Nov 30 2019 | By More

★★★★☆  Oh yes it is…. Terrific!

The Brunton, Musselburgh: 26 Nov 2019 – 4 Jan 2020
Review by Martin Gray

It’s Cinderella with a touch of The Greatest Showman at this year’s fun-filled Brunton-produced panto, running through the festive season until January.

Cinderella’s dream isn’t to go to the ball. It’s to run the circus that’s been in her family for generations. Unfortunately, her wicked stepmother has taken over after feeding Cinders’ dead dad to the lions.

Eilidh Weir (Cinderella). Pic: The Brunton

So, not quite the usual rags to riches Cinderella story, then, in John Bennie’s latest panto offering – but the basics are there.

As well as the downtrodden good girl and her rotten stepmum we have two very ugly sisters, a fairy godmother, a handsome prince and, of course, loyal pal Buttons. And the tweaks work remarkably well, with Eilidh Weir’s sassy Cinders sweet, but never saccharine, as the gal who wants nothing more than to introduce the family show on Musselburgh Links.

She’s an appealing heroine, well matched by her sidesmen, Buttons the clown (Ross Donnachie) and Prince Charlie (Lewis Lauder), who swap roles in a nice piece of Prince and the Pauper business. But it’s a case of never the Twain, as Buttons – like so many before him – realises that being a royal isn’t all roses and rainbows. What he really wants is to escape the friend zone to which Cinders has confined him.


Donnachie does a terrific job of getting the kids on side, quickly establishing a ‘Hiya Buttons, honk honk’ response every time he turns up on stage. And Lauder shines as he struts around the audience, looking for that one girl with the perfect feet for the single slipper left behind after the Tantallon Castle ball (the wicked stepmother dismisses him as a foot fetishist…).

Graham Crammond (Mince), Wendy Seager (Stepmother) & Andrew Dyer (Tatties). Pic: The Brunton

Grotesquely desperate to fit into the shoes are Ugly Sisters Mince and Tatties, introduced as conjoined twins, which would have been a very interesting take, but that joke’s quickly cast aside.

Happily, the daffy Dames – Graham Crammond and Andrew Dyer – give us several dozen more, and probably as many hilarious impromptu lines and physical gags. They’re a brilliant combination, their comedic chemistry all the more surprising given it’s a decade since they’ve appeared together on stage.

Fionnuala Fairy (Estrid Barton) is invisible to most of the players for the majority of her stage time, but happily we never lose sight of this warm, welcoming witch wench in full-on Glenda gown. Her sister, the rancid Ringmistress, is marvellously boo-able as she torments Cinders in a family friendly way.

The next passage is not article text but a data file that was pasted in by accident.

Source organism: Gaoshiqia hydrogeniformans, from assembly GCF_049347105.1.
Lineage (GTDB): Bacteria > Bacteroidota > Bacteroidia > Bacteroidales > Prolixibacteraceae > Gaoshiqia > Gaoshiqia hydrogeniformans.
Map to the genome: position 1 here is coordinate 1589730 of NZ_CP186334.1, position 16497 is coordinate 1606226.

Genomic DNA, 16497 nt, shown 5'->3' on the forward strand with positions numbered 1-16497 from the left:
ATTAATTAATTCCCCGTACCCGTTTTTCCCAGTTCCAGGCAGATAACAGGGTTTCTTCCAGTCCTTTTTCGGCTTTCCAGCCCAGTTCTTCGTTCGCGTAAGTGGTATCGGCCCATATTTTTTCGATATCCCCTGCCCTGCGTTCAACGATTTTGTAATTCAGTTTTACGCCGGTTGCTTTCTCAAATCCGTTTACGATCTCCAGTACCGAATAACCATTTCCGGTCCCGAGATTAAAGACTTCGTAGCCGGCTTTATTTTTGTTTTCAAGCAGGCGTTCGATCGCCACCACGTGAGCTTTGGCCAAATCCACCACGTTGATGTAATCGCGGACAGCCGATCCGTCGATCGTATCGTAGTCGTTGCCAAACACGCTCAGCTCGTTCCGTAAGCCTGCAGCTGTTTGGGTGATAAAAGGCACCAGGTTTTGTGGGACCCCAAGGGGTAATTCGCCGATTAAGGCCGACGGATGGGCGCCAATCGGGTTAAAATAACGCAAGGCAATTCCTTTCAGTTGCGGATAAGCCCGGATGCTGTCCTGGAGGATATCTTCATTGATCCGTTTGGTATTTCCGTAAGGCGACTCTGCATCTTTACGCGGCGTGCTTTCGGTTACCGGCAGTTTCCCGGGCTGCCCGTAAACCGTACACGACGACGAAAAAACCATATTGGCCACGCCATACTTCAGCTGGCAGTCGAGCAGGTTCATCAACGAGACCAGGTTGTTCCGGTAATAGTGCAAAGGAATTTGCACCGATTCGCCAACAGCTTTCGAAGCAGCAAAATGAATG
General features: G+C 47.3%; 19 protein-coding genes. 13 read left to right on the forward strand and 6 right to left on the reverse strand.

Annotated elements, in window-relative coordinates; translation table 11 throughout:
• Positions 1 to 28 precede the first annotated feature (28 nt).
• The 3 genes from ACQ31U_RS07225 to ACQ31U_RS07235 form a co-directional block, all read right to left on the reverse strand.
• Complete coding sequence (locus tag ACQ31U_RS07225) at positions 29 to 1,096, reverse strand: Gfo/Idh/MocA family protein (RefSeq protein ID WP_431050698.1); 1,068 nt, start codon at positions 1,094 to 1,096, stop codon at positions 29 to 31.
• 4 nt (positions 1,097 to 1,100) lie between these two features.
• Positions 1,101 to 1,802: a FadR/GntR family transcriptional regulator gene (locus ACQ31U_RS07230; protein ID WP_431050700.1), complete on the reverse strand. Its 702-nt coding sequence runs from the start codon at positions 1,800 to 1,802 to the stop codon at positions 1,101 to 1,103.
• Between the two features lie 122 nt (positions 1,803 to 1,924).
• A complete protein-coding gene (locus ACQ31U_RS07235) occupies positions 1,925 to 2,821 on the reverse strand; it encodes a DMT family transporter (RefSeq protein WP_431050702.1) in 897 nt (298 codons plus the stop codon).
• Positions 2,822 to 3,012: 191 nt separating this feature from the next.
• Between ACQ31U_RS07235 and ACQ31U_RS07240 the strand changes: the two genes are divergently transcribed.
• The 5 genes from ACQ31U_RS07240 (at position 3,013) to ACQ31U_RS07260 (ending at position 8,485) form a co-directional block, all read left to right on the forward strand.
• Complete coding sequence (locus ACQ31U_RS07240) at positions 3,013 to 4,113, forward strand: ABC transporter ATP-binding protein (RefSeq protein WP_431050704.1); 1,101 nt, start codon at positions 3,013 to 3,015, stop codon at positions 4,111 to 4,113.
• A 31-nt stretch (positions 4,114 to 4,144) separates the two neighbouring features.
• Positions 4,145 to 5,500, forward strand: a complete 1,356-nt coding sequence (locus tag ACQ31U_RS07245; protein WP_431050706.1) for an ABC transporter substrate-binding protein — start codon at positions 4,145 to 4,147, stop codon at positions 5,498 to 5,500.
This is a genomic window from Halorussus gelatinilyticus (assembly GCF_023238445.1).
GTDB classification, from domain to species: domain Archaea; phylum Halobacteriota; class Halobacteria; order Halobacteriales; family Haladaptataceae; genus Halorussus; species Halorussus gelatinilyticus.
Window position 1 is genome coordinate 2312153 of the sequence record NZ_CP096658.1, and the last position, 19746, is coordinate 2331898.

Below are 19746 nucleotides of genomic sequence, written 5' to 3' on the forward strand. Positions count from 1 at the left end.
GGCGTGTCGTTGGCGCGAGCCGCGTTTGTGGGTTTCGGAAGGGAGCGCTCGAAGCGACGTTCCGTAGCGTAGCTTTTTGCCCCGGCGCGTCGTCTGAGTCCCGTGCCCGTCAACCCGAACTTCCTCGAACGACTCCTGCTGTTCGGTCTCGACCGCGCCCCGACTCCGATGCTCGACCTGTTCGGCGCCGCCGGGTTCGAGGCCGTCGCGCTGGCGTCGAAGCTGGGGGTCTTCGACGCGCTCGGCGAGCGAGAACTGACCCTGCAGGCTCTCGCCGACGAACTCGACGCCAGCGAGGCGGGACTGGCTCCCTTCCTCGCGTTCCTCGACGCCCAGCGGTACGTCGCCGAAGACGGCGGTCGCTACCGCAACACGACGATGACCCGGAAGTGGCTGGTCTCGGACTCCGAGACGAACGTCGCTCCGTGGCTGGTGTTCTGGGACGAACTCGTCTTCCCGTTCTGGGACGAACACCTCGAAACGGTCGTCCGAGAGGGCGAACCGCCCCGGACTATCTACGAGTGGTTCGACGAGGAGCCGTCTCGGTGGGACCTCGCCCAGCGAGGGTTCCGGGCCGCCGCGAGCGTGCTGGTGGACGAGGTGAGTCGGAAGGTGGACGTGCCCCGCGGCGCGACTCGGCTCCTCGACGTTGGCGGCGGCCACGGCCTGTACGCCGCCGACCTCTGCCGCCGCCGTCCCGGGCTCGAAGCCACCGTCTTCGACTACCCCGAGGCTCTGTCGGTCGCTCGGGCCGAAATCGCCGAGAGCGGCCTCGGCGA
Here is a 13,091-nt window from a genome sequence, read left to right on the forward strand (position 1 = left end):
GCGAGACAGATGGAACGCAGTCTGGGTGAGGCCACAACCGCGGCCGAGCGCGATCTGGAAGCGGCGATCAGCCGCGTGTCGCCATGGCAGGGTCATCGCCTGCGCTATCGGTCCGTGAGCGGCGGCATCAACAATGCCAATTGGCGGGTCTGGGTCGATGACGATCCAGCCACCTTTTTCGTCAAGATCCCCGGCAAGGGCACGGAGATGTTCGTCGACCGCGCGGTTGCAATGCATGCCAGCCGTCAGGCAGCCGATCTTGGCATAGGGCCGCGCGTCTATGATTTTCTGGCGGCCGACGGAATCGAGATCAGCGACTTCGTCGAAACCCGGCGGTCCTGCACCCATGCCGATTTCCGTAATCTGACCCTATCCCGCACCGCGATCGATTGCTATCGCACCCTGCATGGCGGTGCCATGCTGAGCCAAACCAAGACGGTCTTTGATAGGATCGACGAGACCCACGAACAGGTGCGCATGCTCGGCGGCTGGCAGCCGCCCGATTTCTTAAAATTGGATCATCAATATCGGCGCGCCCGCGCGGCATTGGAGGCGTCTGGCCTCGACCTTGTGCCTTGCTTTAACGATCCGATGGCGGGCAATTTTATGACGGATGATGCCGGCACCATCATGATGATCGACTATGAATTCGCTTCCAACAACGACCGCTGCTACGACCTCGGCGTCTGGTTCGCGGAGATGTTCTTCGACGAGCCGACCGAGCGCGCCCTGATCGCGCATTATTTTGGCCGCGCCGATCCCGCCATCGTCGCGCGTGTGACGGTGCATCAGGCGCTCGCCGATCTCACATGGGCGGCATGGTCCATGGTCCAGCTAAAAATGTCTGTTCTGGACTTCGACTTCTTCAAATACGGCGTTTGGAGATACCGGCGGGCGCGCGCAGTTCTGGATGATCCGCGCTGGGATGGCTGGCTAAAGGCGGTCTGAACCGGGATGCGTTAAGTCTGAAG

audience participation

There’s plenty of audience participation, from the old chase around the auditorium to some cute business with a test your strength machine that gets a couple of kiddies and a game dad up on stage. And of course, there’s the double speed super-sized songsheet singalong.

Eilidh Weir (Cinderella) & Lewis Lauder (Prince Charlie). Pic: The Brunton

Binnie’s direction is on point, with everyone just where they need to be at all times to best deliver their lines or songs – which included the buoyant Reach For the Stars, a bright Don’t Stop Believing and a Be a Clown repurposed for maximum narrative poignancy. There’s an enviable sense of teamwork among the players, which includes the energetic chorus kids wrangled by choreographer Rhian Monro, who proved especially valuable in a scene featuring Seventies pop classic Tiger Feet that’s neat.

As well as overseeing music for the songs, Tommie Travers adds mood and depth to scenes with smart incidental music, while the lighting of Ian Curtis and Craig Dixon also helps the story rattle along, highlighting, for example, the casting of spells and ending of invisibility.

Robin Mitchell does double duty on sets and costume, giving the production a singular visual sensibility; outfits are clever circus twists on the traditional looks, or tacky-fabulous, while sets are bright and beautiful.


Cinderella’s final message, with hero and heroine deeply in love and business partners, is empowering but delivered with a light touch, meaning it’s still romantic and not too worthy.

The Brunton pantomime never disappoints, and this year’s is especially strong, with a fabulous script, superbly produced. It’s one of the funniest, most complete pantos around – like Cinderella, I had a ball.

Running time: Two hours and ten minutes (including interval)
The Brunton, Ladywell Way, Musselburgh EH21 6AA. Phone booking: 0131 665 2240
Tue 26 Nov 2019 – Sat 4 Jan 2020
Various times.
Mon – Thurs: 10am & 1.45pm; Fri: 10am & 7pm; Sat: 2pm & 7pm.
Tickets and details: Book here.

Estrid Barton (Fionnuala Fairy). Pic: The Brunton

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